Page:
US Treasury Secretary Janet Yellen said Thursday she was “not sure” whether Amazon will have to pay under a global minimum tax that she encourages countries, including hers, to adopt.
The landmark deal putting in place a minimum corporate rate of 15% is supposed to help end large multinationals looking for low corporate tax countries in which to record their profits instead of paying where they operate. .
The plan would also allow countries to tax a share of the profits of the world’s most profitable countries, no matter where they are based. But that would only apply to large international companies with profit margins above 10%.
When asked in an interview with CNBC whether Washington would be able to levy taxes on Amazon as part of the deal, Yellen replied, “It depends on whether or not they will break even, and I’m not sure. “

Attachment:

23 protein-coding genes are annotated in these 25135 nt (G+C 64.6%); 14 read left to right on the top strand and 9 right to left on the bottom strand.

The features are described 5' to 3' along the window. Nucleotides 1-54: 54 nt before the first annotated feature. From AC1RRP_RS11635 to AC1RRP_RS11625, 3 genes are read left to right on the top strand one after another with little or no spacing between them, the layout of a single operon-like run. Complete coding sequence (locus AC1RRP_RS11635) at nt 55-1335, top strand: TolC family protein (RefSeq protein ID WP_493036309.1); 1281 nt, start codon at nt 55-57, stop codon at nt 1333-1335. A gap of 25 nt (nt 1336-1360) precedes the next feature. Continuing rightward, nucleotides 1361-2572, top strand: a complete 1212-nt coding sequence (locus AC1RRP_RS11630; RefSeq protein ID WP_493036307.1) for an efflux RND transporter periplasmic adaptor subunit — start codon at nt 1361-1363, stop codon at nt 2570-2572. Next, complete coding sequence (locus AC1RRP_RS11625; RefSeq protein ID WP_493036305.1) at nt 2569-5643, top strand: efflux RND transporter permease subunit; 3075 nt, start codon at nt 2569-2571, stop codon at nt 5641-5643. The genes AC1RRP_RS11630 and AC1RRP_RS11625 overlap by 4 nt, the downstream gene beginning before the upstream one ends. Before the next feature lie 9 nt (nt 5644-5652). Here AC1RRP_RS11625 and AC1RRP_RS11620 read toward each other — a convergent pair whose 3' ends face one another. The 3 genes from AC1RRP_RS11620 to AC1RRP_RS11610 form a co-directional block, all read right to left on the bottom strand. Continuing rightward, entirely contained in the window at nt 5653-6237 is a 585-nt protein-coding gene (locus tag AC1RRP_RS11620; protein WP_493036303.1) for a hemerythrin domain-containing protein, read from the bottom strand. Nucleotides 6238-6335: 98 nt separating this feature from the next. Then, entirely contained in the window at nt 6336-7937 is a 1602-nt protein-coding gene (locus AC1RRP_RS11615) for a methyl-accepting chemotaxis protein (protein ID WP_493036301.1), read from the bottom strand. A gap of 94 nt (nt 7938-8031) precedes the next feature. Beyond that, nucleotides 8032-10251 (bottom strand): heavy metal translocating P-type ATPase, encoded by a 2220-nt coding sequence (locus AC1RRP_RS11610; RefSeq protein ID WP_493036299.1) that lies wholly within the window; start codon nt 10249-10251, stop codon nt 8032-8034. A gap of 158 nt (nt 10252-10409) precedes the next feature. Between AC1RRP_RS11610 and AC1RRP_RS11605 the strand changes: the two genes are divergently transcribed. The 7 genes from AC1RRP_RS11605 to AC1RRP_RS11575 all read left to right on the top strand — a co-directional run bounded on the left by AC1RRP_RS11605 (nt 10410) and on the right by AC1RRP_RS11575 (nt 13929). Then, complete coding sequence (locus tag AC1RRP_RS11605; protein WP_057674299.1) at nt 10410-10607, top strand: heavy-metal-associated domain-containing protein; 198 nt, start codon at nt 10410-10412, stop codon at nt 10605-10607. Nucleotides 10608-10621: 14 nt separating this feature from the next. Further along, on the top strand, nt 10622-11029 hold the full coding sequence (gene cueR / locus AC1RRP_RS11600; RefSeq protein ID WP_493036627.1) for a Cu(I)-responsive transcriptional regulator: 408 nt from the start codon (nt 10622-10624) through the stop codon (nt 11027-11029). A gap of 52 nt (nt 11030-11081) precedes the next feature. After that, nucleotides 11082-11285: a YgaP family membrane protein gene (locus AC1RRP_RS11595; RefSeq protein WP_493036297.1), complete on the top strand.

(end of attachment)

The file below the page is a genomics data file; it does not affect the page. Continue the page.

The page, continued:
Despite Amazon’s colossal footprint and market capitalization of over $ 1,000 billion, its profit margin last year was only 6.3%.
Amazon, which has used optimization devices to reduce its tax bill, has been the target of levies imposed unilaterally by countries such as France, Italy, Spain and Great Britain.
These will disappear once a global deal goes into effect and the company signals its approval of the deal.
More than 130 countries have already agreed to international tax reforms, and on Saturday G20 finance ministers – the world’s 19 largest economies plus the European Union – backed the deal.